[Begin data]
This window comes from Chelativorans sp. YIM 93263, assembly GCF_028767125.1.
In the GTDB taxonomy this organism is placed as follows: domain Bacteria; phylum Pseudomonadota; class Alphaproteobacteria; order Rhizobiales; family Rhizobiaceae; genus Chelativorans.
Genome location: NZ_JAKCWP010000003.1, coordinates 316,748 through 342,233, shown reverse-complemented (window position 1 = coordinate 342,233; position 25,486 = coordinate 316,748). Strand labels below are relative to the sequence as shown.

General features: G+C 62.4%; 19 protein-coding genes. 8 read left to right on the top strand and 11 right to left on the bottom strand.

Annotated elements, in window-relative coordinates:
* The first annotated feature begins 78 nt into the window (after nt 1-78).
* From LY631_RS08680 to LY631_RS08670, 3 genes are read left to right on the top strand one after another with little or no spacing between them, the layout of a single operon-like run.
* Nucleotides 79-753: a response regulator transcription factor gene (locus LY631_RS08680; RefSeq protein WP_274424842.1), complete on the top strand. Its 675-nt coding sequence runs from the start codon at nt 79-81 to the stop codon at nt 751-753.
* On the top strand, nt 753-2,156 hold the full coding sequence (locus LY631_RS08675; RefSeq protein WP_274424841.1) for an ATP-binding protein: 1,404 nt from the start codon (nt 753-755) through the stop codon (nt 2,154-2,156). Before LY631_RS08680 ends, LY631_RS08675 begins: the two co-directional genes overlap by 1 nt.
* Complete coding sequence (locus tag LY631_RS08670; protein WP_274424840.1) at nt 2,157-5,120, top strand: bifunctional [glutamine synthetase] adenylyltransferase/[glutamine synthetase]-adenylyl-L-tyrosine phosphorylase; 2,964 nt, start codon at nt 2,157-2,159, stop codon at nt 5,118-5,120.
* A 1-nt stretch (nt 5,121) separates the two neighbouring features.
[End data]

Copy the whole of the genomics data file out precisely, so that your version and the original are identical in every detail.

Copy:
This window comes from Chelativorans sp. YIM 93263, assembly GCF_028767125.1.
In the GTDB taxonomy this organism is placed as follows: domain Bacteria; phylum Pseudomonadota; class Alphaproteobacteria; order Rhizobiales; family Rhizobiaceae; genus Chelativorans.
Genome location: NZ_JAKCWP010000003.1, coordinates 316,748 through 342,233, shown reverse-complemented (window position 1 = coordinate 342,233; position 25,486 = coordinate 316,748). Strand labels below are relative to the sequence as shown.

General features: G+C 62.4%; 19 protein-coding genes. 8 read left to right on the top strand and 11 right to left on the bottom strand.

Annotated elements, in window-relative coordinates:
* The first annotated feature begins 78 nt into the window (after nt 1-78).
* From LY631_RS08680 to LY631_RS08670, 3 genes are read left to right on the top strand one after another with little or no spacing between them, the layout of a single operon-like run.
* Nucleotides 79-753: a response regulator transcription factor gene (locus LY631_RS08680; RefSeq protein WP_274424842.1), complete on the top strand. Its 675-nt coding sequence runs from the start codon at nt 79-81 to the stop codon at nt 751-753.
* On the top strand, nt 753-2,156 hold the full coding sequence (locus LY631_RS08675; RefSeq protein WP_274424841.1) for an ATP-binding protein: 1,404 nt from the start codon (nt 753-755) through the stop codon (nt 2,154-2,156). Before LY631_RS08680 ends, LY631_RS08675 begins: the two co-directional genes overlap by 1 nt.
* Complete coding sequence (locus tag LY631_RS08670; protein WP_274424840.1) at nt 2,157-5,120, top strand: bifunctional [glutamine synthetase] adenylyltransferase/[glutamine synthetase]-adenylyl-L-tyrosine phosphorylase; 2,964 nt, start codon at nt 2,157-2,159, stop codon at nt 5,118-5,120.
* A 1-nt stretch (nt 5,121) separates the two neighbouring features.